Forever old is the tale of the dark family secret that eventually comes back to haunt the patriarch (or matriarch) when the offspring eventually uncover the details and find themselves incapable of forgiveness for the choices the parents made under duress long ago. In Canadian thriller Ice Blue, writer Jason Long and director Sandi Somers embody this tale in a home-schooled teenage girl living with her single father.
Arielle (Sophia Lauchlin Hirt) is about to turn 16. Her one wish is that her long-estranged mother Maria (Michelle Morgan) could be there to celebrate with her. After Arielle’s father John (Billy MacLellan) reports that he was unable to contact her mother, Maria mysteriously appears in John and Arielle’s home. Behind John’s back, Maria visits with Arielle and informs her about John’s alcoholic and womanizing past; a past that nearly cost Arielle her life in a drowning incident. From there, things get confusing for Arielle as she tries to get to the truth behind the stories she’s hearing and her family’s long ostracization by the rest of the community.
Ably directed with picturesque images of rural landscapes and small-town life, Ice Blue makes up in visuals what might feel a little lacking in story. With a run-length of 104-minutes, this film is a slow burn that spends a good amount of time exploring the relationship between Arielle and John, John and the rest of the town, and Arielle and her cocky wiseass suitor named Christian (Charlie Kerr). Maria’s role in the family dynamic (and the family secret) is purposefully left obscure until near the end of the film to facilitate a reveal.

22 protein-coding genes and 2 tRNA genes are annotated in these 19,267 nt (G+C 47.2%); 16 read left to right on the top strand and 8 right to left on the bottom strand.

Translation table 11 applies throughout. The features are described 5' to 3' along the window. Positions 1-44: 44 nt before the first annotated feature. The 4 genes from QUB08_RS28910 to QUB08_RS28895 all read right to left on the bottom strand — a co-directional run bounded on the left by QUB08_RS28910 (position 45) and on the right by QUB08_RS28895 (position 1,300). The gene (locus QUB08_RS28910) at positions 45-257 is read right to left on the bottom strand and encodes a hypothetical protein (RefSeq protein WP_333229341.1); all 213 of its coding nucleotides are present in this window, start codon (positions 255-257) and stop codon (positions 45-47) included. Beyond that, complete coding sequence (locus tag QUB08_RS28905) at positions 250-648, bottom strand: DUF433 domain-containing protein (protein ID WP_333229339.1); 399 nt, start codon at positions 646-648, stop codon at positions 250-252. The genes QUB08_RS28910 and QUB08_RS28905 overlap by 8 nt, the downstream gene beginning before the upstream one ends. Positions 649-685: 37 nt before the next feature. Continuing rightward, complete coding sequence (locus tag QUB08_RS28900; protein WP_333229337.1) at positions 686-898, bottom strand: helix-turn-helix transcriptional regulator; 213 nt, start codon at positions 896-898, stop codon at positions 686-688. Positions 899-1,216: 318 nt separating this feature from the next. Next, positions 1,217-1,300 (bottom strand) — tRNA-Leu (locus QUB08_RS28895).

The actors all play their roles well. MacLellan, in particular, is sympathetic and believable as the John Schneider-style good old boy with a heart of gold who is concealing some pretty epic darkness. Technically, the film uses light to set an appropriate mood, and the sound engineering is quality work. Where Ice Blue suffers some is the length of the story and the somewhat unlikely rapid deterioration of her relationship with her father given the limited amount of time Arielle spends with her mother.
Without spoiling too much, Arielle at first refuses and then comes to believe stories about her father’s dark past–a man with whom she has spent her entire life up to this point–and takes some rather drastic action based on little more than hearsay from a woman she hasn’t laid eyes on in 11 years in addition to some nasty town gossip. Only then, after she makes this choice, does the complete truth of her family secret come to light.
For audiences who enjoy a family drama that explores multiple relationships between people in a small town, you could do much worse than Ice Blue. This movie should be reserved for a time when you can invest in the characters: their wants, their needs, and their feelings for each other. But for horror audiences seeking a thriller that has more of a balance between plot and story, this one will feel weighted to the latter.